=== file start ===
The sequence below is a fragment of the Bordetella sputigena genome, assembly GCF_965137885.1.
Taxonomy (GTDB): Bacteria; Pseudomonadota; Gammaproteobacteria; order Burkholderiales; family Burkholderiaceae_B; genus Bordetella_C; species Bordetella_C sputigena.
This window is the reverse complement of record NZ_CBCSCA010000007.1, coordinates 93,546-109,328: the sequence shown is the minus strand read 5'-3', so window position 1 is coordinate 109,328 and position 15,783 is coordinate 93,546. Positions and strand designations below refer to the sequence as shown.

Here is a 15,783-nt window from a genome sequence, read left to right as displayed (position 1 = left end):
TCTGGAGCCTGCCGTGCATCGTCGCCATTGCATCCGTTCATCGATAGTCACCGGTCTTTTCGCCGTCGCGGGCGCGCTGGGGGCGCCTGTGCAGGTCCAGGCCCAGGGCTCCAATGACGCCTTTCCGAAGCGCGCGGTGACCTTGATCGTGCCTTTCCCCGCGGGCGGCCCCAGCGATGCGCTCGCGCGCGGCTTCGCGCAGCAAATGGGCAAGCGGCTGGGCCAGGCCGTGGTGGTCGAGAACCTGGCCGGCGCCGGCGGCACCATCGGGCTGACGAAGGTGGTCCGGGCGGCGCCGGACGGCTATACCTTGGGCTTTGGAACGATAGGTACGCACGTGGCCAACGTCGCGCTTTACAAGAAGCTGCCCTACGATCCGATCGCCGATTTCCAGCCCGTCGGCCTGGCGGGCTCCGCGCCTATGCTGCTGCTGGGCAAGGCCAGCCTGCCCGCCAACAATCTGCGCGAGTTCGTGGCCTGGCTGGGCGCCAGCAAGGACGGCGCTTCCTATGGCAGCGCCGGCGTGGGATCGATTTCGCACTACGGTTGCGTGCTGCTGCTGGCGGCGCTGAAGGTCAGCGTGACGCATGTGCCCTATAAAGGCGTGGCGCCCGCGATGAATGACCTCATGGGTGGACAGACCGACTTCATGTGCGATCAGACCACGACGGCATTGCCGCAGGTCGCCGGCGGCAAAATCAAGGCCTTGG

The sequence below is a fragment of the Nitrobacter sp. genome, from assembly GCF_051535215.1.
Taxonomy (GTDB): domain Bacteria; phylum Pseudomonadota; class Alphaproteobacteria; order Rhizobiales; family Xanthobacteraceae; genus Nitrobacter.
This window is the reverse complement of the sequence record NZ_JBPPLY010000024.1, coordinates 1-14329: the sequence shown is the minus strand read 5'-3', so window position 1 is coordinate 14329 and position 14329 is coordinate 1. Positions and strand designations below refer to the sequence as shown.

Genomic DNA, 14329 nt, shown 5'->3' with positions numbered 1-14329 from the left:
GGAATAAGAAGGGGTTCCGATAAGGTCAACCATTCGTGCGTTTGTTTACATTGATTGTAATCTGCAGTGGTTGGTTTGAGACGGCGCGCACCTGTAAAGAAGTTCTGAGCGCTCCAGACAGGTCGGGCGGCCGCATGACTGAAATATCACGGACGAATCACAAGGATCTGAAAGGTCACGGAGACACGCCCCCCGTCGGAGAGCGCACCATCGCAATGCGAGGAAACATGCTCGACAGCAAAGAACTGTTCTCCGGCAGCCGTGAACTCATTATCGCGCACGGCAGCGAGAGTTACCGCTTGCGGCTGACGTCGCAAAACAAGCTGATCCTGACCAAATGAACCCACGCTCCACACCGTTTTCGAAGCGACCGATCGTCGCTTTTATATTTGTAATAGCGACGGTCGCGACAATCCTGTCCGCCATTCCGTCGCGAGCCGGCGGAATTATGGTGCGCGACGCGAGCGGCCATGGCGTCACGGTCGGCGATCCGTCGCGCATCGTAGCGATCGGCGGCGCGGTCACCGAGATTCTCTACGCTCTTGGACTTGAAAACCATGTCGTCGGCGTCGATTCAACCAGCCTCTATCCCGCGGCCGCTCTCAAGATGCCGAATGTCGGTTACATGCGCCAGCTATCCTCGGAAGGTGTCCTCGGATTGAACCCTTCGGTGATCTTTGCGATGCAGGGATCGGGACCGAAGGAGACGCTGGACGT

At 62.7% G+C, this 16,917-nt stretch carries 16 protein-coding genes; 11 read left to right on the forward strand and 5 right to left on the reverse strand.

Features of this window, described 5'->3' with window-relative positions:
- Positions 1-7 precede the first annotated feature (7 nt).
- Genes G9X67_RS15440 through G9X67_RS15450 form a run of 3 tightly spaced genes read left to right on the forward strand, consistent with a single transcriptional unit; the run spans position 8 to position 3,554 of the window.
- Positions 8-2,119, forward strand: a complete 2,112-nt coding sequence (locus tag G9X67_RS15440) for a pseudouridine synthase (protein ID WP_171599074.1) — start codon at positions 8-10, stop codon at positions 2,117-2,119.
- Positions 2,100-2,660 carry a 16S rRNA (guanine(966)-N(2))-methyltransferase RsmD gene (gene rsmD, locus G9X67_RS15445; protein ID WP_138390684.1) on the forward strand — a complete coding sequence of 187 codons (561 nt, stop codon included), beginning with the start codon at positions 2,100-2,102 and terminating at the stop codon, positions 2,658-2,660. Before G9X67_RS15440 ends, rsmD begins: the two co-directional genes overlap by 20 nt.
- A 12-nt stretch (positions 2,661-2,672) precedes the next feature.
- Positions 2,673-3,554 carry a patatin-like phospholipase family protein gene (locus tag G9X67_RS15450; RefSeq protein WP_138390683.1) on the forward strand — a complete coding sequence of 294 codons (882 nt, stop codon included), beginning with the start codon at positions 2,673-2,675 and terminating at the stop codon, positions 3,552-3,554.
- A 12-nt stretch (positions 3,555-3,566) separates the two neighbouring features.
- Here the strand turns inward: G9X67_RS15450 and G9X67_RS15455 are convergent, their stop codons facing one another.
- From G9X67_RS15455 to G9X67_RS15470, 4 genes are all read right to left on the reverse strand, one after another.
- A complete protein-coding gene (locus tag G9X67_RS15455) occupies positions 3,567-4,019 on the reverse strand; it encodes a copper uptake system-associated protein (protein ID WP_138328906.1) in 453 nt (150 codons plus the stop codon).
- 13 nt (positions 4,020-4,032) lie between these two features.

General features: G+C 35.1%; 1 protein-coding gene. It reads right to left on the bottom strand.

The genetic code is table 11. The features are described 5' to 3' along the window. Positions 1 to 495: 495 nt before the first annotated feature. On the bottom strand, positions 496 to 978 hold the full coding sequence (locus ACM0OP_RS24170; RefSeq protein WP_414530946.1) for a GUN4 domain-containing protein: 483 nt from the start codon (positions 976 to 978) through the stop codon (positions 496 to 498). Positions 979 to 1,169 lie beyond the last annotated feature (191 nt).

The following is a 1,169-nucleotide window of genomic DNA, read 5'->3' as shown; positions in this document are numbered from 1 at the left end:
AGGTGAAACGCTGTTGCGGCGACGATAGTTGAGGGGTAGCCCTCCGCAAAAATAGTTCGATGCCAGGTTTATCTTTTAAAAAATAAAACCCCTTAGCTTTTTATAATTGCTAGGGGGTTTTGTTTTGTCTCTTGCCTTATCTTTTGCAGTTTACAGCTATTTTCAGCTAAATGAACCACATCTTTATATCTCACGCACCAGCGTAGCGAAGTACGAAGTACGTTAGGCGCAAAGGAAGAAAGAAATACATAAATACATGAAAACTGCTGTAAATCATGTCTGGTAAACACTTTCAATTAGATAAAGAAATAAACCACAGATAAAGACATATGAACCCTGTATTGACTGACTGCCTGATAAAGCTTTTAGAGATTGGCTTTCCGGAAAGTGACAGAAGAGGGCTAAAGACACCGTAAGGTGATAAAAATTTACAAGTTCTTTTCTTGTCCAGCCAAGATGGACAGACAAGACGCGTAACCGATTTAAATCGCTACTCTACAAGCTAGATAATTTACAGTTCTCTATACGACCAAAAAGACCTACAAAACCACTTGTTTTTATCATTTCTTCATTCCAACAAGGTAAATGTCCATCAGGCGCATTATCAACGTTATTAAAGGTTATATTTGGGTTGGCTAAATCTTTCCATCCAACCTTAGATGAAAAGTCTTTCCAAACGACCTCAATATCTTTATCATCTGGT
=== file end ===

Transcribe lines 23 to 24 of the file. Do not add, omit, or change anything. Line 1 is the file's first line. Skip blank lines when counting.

- 13 nt (positions 4,020-4,032) lie between these two features.

General features: G+C 35.1%; 1 protein-coding gene. It reads right to left on the bottom strand.